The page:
In this question, we consider languages over the alphabet {0, 1,#}. If n is a positive integer,
let B(n) be the binary representation of n (with no leading 0’s). For example, B(22) is the
string 10110.
Let L1 = {B(n)#B(m) : n,m 2 Z+ and n > m}. For example, 11000#10110 is in L1
because B(24) = 11000 and B(22) = 10110 and 24 > 22. However, the strings 11000#111111
and 10110#11000 are not in L1. L1 is not regular.
Let L2 = {B(n)#(B(m))R : n,m 2 Z+ and n > m}. For example, 11000#01101 is in
L2 because B(24) = 11000 and (B(22))R = (10110)R = 01101 and 24 > 22. However, the
strings 11000#111111 and 10110#00011 are not in L2.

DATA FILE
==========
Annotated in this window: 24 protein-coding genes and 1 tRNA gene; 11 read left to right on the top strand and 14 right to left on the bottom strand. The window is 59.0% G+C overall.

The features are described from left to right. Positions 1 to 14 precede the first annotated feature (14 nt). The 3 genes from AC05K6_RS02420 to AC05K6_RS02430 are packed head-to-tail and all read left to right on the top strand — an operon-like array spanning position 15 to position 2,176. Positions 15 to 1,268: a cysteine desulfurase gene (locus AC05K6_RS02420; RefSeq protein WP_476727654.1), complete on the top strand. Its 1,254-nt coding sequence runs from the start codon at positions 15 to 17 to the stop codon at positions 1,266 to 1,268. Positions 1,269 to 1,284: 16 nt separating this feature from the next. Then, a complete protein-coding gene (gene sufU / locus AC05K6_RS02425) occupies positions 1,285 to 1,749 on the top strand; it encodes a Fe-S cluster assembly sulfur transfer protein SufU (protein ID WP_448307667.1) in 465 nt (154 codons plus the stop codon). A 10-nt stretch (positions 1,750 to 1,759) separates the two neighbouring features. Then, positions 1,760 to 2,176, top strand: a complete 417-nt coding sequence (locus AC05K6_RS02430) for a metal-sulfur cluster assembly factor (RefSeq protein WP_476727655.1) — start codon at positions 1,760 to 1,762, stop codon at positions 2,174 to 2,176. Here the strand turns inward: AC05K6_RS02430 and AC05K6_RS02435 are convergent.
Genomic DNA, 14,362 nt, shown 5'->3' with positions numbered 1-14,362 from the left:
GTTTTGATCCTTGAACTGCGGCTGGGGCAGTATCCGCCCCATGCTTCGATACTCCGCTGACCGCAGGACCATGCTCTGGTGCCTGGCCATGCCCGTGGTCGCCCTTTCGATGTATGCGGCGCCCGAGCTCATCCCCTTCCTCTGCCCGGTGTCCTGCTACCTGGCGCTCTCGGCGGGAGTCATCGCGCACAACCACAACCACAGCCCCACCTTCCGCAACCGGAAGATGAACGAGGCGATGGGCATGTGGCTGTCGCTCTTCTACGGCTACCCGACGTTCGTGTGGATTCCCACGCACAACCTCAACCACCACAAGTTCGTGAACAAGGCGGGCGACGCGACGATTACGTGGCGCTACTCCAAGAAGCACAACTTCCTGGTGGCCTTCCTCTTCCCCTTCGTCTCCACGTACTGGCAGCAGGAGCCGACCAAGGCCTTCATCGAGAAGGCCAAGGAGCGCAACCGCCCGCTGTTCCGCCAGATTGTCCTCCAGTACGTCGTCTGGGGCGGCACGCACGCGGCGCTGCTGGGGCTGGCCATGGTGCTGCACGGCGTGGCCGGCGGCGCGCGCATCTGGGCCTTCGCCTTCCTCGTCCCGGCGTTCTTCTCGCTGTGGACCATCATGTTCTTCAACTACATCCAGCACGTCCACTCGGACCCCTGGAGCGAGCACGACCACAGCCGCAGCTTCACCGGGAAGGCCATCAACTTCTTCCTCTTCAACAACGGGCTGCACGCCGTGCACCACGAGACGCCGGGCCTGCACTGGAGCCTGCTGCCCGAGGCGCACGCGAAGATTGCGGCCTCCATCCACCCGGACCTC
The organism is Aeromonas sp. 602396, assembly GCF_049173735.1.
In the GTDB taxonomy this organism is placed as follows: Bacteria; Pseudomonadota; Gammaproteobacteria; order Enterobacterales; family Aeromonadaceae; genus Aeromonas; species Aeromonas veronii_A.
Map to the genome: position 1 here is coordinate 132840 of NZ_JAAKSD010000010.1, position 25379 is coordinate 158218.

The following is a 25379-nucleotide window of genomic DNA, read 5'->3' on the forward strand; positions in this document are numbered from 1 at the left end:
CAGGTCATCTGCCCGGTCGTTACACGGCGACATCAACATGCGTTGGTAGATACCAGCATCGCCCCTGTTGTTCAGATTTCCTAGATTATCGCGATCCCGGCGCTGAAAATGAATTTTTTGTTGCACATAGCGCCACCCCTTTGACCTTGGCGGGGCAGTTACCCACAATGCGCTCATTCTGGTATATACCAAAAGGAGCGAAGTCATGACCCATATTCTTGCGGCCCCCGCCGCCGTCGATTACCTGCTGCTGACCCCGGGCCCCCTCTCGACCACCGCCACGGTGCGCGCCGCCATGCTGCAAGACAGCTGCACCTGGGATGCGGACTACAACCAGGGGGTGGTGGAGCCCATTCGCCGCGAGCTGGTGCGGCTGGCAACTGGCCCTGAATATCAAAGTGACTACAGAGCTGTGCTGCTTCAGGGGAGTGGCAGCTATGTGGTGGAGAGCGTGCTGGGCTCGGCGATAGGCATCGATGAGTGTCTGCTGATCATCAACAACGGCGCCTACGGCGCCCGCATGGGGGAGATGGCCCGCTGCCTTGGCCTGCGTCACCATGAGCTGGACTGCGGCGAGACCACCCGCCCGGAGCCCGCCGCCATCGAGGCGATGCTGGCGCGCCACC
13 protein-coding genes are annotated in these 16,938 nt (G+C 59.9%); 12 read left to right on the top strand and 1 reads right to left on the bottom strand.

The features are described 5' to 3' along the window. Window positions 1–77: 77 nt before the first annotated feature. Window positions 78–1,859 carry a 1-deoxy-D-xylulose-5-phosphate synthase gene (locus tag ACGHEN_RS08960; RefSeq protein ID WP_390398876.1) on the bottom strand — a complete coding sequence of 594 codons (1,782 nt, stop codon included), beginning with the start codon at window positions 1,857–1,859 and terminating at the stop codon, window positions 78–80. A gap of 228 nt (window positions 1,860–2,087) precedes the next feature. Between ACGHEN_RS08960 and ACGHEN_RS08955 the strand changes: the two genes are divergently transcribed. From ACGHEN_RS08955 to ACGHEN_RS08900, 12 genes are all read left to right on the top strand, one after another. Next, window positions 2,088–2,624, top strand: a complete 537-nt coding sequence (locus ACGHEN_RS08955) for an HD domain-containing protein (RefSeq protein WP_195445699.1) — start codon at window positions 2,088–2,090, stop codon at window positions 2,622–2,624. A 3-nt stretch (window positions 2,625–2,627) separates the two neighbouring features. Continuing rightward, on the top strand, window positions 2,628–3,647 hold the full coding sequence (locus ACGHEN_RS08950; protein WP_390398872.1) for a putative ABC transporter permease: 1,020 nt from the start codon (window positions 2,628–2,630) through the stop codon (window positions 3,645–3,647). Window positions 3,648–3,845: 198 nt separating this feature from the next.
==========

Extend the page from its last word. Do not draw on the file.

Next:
(a) Is L1 context-free?
(b) Is L2 context-free?
If you answer yes for either language, you must give a context-free grammar for that
language. You do not have to give a formal proof that the grammar generates the language,
but you should give, for each variable in your grammar, a precise description of the set of
strings that the variable generates.
If you answer no for either language, you must give a formal proof that the language is
not context-free.